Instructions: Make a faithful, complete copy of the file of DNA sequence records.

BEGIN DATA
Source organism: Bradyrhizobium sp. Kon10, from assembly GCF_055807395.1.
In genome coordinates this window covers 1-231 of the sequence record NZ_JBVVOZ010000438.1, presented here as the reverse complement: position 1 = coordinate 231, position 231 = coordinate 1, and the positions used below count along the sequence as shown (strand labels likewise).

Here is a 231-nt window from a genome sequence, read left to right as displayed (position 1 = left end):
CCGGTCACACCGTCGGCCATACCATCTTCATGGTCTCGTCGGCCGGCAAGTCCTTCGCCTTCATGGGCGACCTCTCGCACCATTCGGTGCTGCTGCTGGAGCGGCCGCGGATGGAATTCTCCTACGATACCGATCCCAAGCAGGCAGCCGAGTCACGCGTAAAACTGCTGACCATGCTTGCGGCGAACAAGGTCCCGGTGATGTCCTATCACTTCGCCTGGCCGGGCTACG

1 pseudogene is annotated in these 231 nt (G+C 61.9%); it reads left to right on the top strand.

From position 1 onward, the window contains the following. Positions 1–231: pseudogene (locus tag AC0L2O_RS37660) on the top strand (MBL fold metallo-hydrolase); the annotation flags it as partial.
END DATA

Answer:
Source organism: Bradyrhizobium sp. Kon10, from assembly GCF_055807395.1.
In genome coordinates this window covers 1-231 of the sequence record NZ_JBVVOZ010000438.1, presented here as the reverse complement: position 1 = coordinate 231, position 231 = coordinate 1, and the positions used below count along the sequence as shown (strand labels likewise).

Here is a 231-nt window from a genome sequence, read left to right as displayed (position 1 = left end):
CCGGTCACACCGTCGGCCATACCATCTTCATGGTCTCGTCGGCCGGCAAGTCCTTCGCCTTCATGGGCGACCTCTCGCACCATTCGGTGCTGCTGCTGGAGCGGCCGCGGATGGAATTCTCCTACGATACCGATCCCAAGCAGGCAGCCGAGTCACGCGTAAAACTGCTGACCATGCTTGCGGCGAACAAGGTCCCGGTGATGTCCTATCACTTCGCCTGGCCGGGCTACG

1 pseudogene is annotated in these 231 nt (G+C 61.9%); it reads left to right on the top strand.

From position 1 onward, the window contains the following. Positions 1–231: pseudogene (locus tag AC0L2O_RS37660) on the top strand (MBL fold metallo-hydrolase); the annotation flags it as partial.